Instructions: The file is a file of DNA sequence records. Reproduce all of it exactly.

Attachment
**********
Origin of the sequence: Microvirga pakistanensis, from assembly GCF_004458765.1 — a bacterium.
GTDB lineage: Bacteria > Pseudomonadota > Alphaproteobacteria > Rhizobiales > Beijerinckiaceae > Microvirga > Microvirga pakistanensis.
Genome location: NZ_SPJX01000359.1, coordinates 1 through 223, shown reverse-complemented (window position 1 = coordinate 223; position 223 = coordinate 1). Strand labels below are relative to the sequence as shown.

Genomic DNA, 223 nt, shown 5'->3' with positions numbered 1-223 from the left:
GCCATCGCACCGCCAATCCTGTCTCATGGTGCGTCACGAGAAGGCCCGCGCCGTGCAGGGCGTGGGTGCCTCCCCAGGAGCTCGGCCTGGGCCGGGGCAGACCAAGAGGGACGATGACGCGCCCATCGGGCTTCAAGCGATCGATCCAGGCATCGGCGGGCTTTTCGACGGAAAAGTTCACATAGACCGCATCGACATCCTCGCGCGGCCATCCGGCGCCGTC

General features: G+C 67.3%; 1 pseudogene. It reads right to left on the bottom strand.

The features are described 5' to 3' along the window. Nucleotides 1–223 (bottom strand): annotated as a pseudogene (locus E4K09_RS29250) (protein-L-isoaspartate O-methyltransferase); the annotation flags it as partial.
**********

Origin of the sequence: Microvirga pakistanensis, from assembly GCF_004458765.1 — a bacterium.
GTDB lineage: Bacteria > Pseudomonadota > Alphaproteobacteria > Rhizobiales > Beijerinckiaceae > Microvirga > Microvirga pakistanensis.
Genome location: NZ_SPJX01000359.1, coordinates 1 through 223, shown reverse-complemented (window position 1 = coordinate 223; position 223 = coordinate 1). Strand labels below are relative to the sequence as shown.

Genomic DNA, 223 nt, shown 5'->3' with positions numbered 1-223 from the left:
GCCATCGCACCGCCAATCCTGTCTCATGGTGCGTCACGAGAAGGCCCGCGCCGTGCAGGGCGTGGGTGCCTCCCCAGGAGCTCGGCCTGGGCCGGGGCAGACCAAGAGGGACGATGACGCGCCCATCGGGCTTCAAGCGATCGATCCAGGCATCGGCGGGCTTTTCGACGGAAAAGTTCACATAGACCGCATCGACATCCTCGCGCGGCCATCCGGCGCCGTC

General features: G+C 67.3%; 1 pseudogene. It reads right to left on the bottom strand.

The features are described 5' to 3' along the window. Nucleotides 1–223 (bottom strand): annotated as a pseudogene (locus E4K09_RS29250) (protein-L-isoaspartate O-methyltransferase); the annotation flags it as partial.